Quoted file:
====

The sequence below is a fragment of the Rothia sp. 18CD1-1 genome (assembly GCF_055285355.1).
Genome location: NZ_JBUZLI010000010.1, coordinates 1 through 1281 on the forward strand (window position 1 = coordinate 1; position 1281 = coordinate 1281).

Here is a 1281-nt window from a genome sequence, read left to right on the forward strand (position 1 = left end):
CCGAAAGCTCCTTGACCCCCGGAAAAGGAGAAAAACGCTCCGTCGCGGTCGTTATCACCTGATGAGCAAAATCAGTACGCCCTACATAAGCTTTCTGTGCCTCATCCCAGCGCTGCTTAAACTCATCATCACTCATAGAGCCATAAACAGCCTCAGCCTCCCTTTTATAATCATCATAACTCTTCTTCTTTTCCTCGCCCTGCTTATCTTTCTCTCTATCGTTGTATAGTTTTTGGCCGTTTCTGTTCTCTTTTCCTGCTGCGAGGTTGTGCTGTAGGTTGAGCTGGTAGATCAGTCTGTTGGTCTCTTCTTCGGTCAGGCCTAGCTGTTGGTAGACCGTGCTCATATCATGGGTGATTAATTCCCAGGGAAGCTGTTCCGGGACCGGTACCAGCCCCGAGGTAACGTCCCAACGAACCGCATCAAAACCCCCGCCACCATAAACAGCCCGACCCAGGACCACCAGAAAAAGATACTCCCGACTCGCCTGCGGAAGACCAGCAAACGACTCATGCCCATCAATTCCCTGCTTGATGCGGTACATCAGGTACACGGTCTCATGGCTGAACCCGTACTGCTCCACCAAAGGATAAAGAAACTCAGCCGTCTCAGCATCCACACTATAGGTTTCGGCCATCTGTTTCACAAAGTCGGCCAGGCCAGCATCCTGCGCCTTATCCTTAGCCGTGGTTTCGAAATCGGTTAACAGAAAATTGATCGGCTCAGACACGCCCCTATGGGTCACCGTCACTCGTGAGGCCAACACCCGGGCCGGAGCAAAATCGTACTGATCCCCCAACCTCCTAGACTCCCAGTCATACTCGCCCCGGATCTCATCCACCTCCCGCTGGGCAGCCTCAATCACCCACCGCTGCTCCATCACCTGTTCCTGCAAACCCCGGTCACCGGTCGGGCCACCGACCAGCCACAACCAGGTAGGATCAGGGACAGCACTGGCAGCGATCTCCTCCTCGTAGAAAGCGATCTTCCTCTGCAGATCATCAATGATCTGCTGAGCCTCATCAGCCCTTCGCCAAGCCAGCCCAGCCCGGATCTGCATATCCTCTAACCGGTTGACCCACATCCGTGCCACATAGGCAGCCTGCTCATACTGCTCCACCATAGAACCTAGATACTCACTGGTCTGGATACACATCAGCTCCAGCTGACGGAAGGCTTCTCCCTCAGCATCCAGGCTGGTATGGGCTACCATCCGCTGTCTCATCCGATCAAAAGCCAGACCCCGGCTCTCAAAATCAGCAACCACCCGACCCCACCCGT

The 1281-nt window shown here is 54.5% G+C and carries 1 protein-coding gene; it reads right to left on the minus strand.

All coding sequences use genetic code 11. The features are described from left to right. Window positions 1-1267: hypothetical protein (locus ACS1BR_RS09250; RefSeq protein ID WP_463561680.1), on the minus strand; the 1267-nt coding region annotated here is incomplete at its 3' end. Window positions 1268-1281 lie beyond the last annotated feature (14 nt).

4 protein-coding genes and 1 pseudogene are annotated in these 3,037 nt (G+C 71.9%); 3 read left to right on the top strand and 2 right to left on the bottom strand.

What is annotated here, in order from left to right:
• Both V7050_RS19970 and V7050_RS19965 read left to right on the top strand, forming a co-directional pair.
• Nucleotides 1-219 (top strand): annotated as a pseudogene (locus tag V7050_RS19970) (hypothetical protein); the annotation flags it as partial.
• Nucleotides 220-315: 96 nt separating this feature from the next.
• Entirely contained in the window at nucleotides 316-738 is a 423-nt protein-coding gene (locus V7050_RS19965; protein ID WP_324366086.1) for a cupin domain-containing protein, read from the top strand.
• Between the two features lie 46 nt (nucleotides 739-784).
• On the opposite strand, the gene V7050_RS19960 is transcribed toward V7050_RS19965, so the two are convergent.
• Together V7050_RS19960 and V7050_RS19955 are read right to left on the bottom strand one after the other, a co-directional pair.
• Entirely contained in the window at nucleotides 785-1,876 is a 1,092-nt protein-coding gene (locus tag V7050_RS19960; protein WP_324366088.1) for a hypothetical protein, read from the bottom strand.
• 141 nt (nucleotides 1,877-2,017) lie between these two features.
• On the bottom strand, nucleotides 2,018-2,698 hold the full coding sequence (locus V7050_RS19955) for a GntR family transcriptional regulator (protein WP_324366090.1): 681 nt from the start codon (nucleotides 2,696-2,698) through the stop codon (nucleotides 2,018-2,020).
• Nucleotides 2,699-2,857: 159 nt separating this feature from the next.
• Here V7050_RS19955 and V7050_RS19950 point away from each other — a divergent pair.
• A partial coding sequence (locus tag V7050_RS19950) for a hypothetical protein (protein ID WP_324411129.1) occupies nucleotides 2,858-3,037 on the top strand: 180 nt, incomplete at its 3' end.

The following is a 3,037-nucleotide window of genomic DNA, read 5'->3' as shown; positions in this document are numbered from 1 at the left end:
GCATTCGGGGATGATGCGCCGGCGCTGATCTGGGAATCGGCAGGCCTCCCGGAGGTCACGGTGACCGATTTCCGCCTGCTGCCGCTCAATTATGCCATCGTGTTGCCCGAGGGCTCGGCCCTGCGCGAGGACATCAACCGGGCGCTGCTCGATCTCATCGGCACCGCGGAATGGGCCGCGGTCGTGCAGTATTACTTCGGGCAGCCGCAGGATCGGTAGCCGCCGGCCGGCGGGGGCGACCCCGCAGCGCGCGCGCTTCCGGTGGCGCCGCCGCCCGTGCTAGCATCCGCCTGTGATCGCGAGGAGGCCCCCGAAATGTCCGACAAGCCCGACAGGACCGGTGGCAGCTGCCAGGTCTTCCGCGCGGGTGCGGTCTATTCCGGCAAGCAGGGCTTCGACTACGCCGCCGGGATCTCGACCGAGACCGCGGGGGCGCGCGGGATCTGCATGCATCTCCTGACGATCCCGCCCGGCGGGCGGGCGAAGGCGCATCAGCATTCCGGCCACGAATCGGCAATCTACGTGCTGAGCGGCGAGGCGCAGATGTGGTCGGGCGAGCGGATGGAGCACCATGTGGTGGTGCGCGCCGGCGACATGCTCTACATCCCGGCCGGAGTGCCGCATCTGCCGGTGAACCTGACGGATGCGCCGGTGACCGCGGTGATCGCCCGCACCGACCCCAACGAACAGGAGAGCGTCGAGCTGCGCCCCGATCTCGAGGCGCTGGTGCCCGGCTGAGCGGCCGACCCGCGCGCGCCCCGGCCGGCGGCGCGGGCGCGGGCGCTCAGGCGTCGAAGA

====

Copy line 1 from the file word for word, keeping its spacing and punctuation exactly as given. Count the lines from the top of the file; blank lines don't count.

The sequence below is a fragment of the Rothia sp. 18CD1-1 genome (assembly GCF_055285355.1).